Andrew Louw, MPL
DA Provincial Leader
Today’s State of the Province Address (SOPA) was a pricey disappointment, as it was an almost exact replication of Premier Sylvia Lucas’s first SOPA in February this year. The only difference this time round was that John Block and Alvin Botes were actually seated on stage and not in court.
The DA is of the view that, considering Lucas didn’t have any real “game-changing” announcements to make to the people of the Northern Cape, she should have rather just presented her speech via a standard House Sitting.
Instead, however, she again chose the glamorous route with estimates suggesting that the legislature has had to cough up in the region of R1,6 million for this senseless parade.
Lucas could rather have used this money towards setting up a business incubator in one the province’s poorer towns. Unlike her speech, this would have at least given the unemployed some hope towards a better future in the Northern Cape.
The DA is concerned that Lucas continues to blame the global economic recession for poor socio-economic progress in this province. She should rather reflect on her own administration’s failure to optimise state resources.
In this regard, the ongoing absence of a workable provincial government plan to root out corruption and grow jobs within the next five years is worrying.
Lucas made sweeping statements about the province becoming the solar energy hub of the country, yet the only so-called energy achievements she could mention were electrification connections by Eskom.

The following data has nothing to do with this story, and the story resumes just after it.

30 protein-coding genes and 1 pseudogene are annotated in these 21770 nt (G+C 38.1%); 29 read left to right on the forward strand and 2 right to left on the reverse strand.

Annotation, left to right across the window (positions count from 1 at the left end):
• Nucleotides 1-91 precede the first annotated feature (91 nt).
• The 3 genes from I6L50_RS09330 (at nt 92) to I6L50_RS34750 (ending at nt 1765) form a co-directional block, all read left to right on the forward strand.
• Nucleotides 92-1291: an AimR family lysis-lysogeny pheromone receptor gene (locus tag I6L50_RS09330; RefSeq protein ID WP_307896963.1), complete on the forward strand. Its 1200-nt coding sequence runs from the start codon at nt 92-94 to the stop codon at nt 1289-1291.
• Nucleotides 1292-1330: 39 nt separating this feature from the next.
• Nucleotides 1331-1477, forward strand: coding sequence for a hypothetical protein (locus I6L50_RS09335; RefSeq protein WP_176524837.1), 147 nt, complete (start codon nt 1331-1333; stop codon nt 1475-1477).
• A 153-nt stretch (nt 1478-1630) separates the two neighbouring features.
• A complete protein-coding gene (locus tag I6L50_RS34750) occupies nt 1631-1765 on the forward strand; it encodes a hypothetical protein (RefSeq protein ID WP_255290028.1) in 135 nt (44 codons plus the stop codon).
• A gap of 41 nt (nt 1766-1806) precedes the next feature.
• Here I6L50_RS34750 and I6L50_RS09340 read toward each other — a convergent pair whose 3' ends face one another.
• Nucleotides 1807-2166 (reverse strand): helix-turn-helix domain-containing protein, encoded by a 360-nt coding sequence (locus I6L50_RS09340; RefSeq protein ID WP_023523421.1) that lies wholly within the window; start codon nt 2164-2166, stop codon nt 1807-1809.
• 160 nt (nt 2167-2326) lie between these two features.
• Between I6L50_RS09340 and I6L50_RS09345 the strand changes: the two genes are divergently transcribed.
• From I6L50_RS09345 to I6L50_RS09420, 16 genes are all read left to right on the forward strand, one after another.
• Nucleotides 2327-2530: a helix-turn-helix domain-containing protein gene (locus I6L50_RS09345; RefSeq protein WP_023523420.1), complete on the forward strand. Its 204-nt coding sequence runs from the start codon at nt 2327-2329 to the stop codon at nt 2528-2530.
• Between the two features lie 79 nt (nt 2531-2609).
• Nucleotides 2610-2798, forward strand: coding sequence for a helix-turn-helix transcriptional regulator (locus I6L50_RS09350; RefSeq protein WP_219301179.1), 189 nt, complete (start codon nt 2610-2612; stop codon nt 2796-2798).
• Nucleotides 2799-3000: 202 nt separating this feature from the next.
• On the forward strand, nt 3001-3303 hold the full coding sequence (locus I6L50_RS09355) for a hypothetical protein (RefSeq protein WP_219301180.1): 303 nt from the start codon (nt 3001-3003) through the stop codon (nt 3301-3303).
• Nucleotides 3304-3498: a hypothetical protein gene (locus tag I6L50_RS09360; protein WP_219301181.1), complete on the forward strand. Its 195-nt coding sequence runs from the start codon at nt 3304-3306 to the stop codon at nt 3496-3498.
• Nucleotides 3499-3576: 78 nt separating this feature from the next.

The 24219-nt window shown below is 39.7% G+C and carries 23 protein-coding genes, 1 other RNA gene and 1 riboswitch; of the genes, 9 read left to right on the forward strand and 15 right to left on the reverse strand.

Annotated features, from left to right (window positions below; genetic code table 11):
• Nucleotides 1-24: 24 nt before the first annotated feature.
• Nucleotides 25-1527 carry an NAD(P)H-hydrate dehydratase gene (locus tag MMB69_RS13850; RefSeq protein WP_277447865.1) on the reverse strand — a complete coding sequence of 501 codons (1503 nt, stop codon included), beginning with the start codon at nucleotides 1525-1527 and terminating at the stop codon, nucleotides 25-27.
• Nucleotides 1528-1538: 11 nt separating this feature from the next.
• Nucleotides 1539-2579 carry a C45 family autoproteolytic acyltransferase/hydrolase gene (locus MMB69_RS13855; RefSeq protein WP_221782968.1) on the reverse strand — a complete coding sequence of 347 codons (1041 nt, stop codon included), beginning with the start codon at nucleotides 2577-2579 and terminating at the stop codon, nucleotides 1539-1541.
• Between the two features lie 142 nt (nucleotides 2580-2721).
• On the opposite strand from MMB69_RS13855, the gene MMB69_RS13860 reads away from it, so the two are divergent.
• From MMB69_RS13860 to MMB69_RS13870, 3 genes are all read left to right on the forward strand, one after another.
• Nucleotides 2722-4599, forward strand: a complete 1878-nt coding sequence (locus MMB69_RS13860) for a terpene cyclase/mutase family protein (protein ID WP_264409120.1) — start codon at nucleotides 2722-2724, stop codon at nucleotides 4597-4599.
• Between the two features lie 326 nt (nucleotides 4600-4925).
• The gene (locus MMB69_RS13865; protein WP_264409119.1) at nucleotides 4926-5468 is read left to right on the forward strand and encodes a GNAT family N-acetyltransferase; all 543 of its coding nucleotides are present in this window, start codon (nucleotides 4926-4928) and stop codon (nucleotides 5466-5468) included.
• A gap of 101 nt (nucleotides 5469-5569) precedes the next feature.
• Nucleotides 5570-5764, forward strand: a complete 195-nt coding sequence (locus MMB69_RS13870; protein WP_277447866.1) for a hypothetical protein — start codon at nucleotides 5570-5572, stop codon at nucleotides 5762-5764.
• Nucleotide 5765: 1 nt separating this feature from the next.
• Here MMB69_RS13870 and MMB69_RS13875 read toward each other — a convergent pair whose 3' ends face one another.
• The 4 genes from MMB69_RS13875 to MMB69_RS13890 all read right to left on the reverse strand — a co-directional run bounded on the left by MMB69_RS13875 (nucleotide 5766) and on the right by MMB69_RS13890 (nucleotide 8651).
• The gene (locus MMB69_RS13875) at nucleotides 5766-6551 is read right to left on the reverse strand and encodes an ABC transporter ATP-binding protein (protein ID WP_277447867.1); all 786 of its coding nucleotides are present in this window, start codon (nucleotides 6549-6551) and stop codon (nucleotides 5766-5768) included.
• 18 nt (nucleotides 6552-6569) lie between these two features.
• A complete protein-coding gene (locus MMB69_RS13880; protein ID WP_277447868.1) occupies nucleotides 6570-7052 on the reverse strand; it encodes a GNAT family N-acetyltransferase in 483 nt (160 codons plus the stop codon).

Lucas attempted to deceive the public by overstating government successes. In this regard, she mischievously referred to the new mental hospital as a positive whilst in reality the facility is on the verge of yet another crisis. She also rehashed old commitments of appointing qualified staff to municipalities and ensuring consequences for poor performance, with new vigour. We, however, suspect this is just a ruse to try and create confidence in the ANC government ahead of the looming 2016 local government elections.
Lucas further chattered on about how provincial government has aligned itself with the NDP, without even a hint as to how, in practical terms, this will be realised. In the same vein, an overstated focus on the establishment of working groups and ministerial committees at this late stage in the game, is unacceptable.
Probably the only positive in Lucas’s entire speech are the significantly improved targets for the appointment of a large contingent of health care professionals. Aside from this single ray of sunshine, however, it looks as if it will be business as usual for the Northern Cape government in the next five years. This is a depressing thought, as it means that poverty and unemployment levels will continue to spike, while fat cat politicians will get even richer.